Pet Care Resources Hypothyroidism and Skin Changes in Dogs


Hypothyroidism and Skin Changes in Dogs

Hypothyroidism, an under production of thyroid hormone, is reported to be the most common hormonal disease in dogs. It may affect any breed as well as mixed breed dogs. Golden Retrievers, Doberman Pinschers, and Labrador Retrievers appear to be at an increased risk of developing the disease. Typically, one sees hypothyroidism in dogs between the ages of 6 and 10 years, but it can appear at 2 years of age in large and giant breeds and those previously mentioned at-risk breeds.

Signs of Hypothyroidism

Skin changes associated with the disorder include:

  1. Hair loss involving bridge of nose, trunk, tail and elbows
  2. Dull, dry, brittle coat with poor hair regrowth when clipped
  3. Blackening of the skin
  4. Scaling
  5. Thick, puffy skin (called myxedema) that is cool to the touch
  6. Recurrent skin infections.

Systemic signs of the disease may include:

  1. Lethargy
  2. Obesity
  3. Cold intolerance
  4. Gastrointestinal problems
  5. Muscle weakness
  6. Infertility
  7. Heart problems
  8. Neurologic problems.

It is important to note that the presentation of hypothyroidism in dogs is variable and many patients may exhibit only a few of the above mentioned clinical signs.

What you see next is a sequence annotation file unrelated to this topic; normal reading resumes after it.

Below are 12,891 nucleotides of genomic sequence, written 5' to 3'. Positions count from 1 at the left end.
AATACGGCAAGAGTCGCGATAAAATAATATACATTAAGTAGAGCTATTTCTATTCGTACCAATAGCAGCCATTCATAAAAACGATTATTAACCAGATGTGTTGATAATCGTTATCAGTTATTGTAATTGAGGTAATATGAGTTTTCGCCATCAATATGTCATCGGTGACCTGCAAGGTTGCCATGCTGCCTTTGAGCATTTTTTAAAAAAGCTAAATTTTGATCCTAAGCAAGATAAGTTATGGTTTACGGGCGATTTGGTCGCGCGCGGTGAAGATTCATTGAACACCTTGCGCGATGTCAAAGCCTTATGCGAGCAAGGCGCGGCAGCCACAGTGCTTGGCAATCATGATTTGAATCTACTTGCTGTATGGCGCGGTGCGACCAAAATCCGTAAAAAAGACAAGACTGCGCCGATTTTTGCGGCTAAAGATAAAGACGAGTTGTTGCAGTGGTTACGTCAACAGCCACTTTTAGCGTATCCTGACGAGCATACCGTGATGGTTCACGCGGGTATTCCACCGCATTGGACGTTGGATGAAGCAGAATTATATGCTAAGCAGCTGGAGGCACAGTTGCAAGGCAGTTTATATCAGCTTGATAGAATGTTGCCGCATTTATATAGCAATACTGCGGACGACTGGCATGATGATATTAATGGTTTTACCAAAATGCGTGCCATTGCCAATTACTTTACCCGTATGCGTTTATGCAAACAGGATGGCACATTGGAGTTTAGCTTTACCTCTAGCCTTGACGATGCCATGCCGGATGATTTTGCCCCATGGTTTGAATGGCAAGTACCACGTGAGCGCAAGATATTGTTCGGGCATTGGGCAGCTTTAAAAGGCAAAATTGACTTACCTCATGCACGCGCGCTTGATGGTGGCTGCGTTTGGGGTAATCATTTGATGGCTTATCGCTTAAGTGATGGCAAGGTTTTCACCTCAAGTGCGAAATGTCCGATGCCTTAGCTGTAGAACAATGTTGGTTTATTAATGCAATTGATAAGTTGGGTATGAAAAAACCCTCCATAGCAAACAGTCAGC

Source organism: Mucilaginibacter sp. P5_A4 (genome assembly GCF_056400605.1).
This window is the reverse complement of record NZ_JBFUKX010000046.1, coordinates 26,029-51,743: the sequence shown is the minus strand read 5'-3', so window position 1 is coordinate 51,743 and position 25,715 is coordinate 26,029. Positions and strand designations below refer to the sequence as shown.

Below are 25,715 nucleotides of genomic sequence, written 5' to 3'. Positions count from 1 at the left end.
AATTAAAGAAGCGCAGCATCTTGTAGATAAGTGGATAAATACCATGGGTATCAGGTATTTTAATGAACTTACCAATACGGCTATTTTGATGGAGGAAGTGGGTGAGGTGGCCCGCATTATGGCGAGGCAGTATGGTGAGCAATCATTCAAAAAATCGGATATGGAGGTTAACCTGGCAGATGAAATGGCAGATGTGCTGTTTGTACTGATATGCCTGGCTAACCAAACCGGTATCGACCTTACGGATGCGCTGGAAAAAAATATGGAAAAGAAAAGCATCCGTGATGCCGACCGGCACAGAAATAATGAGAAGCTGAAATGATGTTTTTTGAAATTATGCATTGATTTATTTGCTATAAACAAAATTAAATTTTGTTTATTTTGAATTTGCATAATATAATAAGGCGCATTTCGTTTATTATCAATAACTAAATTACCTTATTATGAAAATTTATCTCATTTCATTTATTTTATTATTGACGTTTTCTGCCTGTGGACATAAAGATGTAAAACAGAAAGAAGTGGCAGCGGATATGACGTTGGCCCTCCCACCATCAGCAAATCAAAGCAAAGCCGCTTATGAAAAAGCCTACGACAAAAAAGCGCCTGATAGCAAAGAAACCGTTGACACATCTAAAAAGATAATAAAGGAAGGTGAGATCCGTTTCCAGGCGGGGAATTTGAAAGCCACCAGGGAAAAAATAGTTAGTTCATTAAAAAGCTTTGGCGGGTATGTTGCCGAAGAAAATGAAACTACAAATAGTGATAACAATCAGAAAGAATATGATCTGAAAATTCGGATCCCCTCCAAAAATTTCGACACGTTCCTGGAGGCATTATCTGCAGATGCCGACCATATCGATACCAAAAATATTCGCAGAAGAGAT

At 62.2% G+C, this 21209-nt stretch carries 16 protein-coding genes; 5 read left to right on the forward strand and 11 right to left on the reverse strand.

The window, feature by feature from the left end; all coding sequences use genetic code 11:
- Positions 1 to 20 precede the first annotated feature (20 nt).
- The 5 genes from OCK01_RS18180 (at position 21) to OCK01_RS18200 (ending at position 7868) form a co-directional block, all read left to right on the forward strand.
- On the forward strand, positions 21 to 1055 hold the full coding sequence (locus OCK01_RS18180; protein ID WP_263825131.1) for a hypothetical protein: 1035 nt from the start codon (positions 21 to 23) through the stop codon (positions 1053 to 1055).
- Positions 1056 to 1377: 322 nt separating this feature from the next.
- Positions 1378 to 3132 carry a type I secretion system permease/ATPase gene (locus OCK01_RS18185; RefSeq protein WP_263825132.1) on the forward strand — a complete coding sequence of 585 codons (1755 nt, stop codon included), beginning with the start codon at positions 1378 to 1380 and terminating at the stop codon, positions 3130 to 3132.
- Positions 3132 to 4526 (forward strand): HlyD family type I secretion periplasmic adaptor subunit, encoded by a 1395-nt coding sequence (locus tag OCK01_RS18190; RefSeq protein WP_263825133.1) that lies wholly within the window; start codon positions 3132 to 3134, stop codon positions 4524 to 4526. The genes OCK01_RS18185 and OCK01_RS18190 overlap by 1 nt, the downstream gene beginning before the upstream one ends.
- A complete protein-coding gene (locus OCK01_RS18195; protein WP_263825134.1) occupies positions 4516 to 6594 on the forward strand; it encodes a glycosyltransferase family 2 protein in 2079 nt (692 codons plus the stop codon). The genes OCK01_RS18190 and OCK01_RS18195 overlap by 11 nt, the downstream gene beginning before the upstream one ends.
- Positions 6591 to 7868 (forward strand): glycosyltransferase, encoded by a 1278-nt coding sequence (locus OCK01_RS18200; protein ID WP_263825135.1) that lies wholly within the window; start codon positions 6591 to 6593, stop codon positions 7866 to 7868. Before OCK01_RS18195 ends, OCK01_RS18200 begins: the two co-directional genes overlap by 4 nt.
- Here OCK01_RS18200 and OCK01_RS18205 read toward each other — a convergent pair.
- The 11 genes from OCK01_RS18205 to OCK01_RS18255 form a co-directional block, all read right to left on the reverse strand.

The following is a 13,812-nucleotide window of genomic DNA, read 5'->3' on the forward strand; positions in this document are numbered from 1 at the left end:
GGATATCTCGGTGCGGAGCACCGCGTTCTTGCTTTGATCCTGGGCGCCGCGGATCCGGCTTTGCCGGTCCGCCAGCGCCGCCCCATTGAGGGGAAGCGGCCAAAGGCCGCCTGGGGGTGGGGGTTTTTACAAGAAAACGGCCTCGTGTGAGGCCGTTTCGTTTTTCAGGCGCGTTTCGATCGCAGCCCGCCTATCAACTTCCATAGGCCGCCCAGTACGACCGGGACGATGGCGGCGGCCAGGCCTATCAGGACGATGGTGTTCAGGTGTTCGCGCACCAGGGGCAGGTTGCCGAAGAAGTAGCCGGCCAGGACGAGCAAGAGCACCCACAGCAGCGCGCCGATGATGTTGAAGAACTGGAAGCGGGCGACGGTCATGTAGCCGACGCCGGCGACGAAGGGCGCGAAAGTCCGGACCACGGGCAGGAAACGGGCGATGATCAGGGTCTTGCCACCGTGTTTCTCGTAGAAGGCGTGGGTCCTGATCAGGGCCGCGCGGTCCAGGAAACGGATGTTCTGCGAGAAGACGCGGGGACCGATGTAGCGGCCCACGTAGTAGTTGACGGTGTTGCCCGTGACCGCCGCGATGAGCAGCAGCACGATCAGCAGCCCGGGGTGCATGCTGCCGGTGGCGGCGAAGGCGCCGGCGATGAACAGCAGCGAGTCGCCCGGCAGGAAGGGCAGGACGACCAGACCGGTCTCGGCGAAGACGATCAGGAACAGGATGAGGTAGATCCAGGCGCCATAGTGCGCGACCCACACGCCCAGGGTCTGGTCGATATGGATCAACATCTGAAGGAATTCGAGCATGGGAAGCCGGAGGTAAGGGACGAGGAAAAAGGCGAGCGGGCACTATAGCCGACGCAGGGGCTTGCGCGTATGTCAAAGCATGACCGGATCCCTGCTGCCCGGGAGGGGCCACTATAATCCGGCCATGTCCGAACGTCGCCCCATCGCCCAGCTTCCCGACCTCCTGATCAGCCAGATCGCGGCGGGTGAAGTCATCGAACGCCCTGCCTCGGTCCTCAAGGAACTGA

How is Hypothyroidism in Dogs Diagnosed?

Blood tests measuring the amount of circulating thyroid hormone are the most common method for diagnosing the disease. One can measure the total T4 (TT4) or the free T4 (fT4) and you would expect those levels to be low in a hypothyroid dog. Thyroid stimulating hormone (TSH) can also be measured and should be high in a hypothyroid dog. Unfortunately, none of these tests are 100% accurate and hypothyroidism is often over-diagnosed. TT4 can be artificially lowered in sick animals (called “euthyroid sick syndrome”) and dogs on certain drugs including steroids, phenobarbital and sulfonamide antibiotics. TSH levels can randomly fluctuate and approximately 30% of hypothyroid dogs may have a normal TSH level and 30% of normal dogs may have an elevated TSH level. The free T4 level by equilibrium dialysis may be the most accurate test of thyroid function in the dog; it is less affected by systemic illnesses and drugs. An accurate diagnosis is dependent upon the clinical acumen of the veterinarian in addition to supportive tests.

How is Hypothyroidism in Dogs Treated?

Treatment is lifelong and consists of supplementing with thyroid hormone, usually in the form of pills. Blood thyroid levels may be measured over the dog’s lifetime to confirm that he or she is getting the proper amount of thyroid hormone. When properly diagnosed and treated, the prognosis for hypothyroid dogs is excellent.

If your pet is exhibiting any of the signs above, contact your veterinarian or nearest MedVet.

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By Lauren R. Pinchbeck DVM, MS, DACVD |
January 24, 2022